The minister for disabled people took part in just a handful of meetings with “external” organisations during each of the first four months of the pandemic, government figures have revealed.
Analysis of Department for Work and Pensions (DWP) data shows that Justin Tomlinson (pictured) attended only seven such meetings during March 2020, four in April, three in May and six in June.
Office for National Statistics (ONS) data would later show that three-fifths of coronavirus-related deaths during the pandemic were of disabled people, with more than 27,500 coronavirus-related deaths of disabled people between 2 March and 14 July 2020.
The new analysis came as a report from the government’s own benefits advisers, the social security advisory committee (SSAC), called yesterday for “culture change” across DWP in the way it engages with disabled people.
But it also emerged last night (Wednesday) that the government’s Disability Unit – headed by Tomlinson – cancelled both last month’s and this month’s meetings of its new Disabled People’s Organisations Forum, which it launched last July to “strengthen its engagement with disabled people”.
The government published its Coronavirus Action Plan on 3 March, but the DWP data shows that during that month, Tomlinson held only seven meetings with external organisations, including just one that involved a disabled people’s organisation (DPO), Disability Rights UK (DR UK). Four of those meetings are believed to have taken place virtually.
The following month, at the peak of the crisis, he held just four virtual meetings, including only one with a DPO, again DR UK.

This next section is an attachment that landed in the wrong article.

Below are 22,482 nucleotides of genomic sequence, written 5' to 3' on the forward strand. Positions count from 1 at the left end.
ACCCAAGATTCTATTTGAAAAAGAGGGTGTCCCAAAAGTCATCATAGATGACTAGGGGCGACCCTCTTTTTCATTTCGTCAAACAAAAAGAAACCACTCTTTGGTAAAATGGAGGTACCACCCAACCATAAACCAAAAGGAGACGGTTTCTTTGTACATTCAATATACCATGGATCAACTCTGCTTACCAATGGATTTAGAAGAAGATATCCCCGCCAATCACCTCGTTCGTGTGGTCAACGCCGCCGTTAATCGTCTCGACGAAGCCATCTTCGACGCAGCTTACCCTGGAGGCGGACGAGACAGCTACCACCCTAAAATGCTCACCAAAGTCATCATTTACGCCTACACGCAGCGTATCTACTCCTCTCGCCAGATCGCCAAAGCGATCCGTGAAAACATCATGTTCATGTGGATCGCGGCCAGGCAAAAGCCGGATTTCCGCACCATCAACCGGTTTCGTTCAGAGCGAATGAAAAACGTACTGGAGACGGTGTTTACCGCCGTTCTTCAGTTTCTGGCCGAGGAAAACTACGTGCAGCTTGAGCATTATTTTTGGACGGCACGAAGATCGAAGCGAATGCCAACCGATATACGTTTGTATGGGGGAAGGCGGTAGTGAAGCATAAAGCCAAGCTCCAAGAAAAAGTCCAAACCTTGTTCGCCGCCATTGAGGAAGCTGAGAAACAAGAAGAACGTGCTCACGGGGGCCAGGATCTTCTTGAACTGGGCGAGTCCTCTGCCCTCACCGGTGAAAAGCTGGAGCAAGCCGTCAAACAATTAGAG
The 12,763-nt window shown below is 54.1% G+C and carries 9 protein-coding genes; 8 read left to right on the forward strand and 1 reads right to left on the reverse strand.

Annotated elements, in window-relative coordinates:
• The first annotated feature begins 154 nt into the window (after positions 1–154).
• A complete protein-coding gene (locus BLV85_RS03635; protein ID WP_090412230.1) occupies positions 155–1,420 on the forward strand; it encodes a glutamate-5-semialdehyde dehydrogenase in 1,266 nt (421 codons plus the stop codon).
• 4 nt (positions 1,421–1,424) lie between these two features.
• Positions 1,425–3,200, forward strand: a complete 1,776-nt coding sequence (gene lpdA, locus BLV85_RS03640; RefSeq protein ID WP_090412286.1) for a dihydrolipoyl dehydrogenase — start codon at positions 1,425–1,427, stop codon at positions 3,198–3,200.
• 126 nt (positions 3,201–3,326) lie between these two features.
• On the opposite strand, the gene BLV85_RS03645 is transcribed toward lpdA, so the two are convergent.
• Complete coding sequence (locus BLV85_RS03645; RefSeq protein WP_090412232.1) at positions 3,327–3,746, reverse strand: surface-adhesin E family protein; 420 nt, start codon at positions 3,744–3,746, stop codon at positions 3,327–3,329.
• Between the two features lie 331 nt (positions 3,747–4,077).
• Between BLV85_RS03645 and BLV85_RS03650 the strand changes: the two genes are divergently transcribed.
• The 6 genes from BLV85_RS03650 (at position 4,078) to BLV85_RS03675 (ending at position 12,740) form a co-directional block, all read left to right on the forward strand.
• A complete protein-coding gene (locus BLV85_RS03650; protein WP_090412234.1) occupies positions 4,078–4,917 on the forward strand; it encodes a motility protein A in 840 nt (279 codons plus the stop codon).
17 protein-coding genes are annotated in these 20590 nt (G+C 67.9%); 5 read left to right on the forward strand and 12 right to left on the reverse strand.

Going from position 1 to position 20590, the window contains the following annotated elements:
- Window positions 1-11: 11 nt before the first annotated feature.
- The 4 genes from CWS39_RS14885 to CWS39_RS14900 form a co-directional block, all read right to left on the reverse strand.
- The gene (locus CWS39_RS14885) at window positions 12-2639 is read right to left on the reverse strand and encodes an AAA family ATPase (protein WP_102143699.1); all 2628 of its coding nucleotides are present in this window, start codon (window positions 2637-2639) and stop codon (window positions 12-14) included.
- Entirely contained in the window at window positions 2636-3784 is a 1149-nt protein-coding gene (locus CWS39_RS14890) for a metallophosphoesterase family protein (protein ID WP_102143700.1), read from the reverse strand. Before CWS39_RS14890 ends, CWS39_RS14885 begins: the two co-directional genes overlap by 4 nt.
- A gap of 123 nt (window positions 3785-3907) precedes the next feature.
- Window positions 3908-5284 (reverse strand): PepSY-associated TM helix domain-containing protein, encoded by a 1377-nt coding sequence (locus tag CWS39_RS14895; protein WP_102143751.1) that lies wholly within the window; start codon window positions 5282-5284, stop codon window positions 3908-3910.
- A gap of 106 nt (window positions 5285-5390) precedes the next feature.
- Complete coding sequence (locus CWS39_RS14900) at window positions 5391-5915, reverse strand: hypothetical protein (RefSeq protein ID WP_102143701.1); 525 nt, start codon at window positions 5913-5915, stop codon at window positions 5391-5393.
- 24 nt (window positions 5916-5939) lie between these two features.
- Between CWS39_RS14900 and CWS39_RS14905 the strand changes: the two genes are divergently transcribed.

In May, there were just three meetings – including one joint online meeting with six English and Scottish DPOs – and in June just six, including a solitary meeting with a DPO, Action Disability Kensington and Chelsea.
Disability News Service (DNS) has previously reported on criticisms of Tomlinson’s lack of meaningful engagement with DPOs during the early months of the pandemic, but it has not previously been clear just how few meetings he held with any individuals or organisations other than government colleagues.
Tracey Lazard, chief executive of Inclusion London, said: “Justin Tomlinson has been criticised before about his inadequate and seemingly tokenistic levels of engagement with disabled people and disabled people’s organisations.
“With the news today that the Disability Unit has cancelled the January meeting of the DPO Forum (after cancelling the December meeting too – all without explanation) it’s looking like the minister and the government cannot be bothered to carry out even the most basic engagement with DPOs.
“Considering we are still in an ongoing pandemic in which nearly 60 per cent of COVID-related deaths were disabled people, we should expect and are demanding more.
“Deep structural inequalities that have gotten worse after a decade of austerity have eroded the quality of life experienced by our community and put back our rights and inclusion.
“Disabled people, especially those that are multiply marginalised, need real change.
“Meaningful engagement between DPOs and the government is key to getting our quality of life, rights and inclusion back on track.
“Rather than cancelling meetings, now more than ever the minister should be working with us.”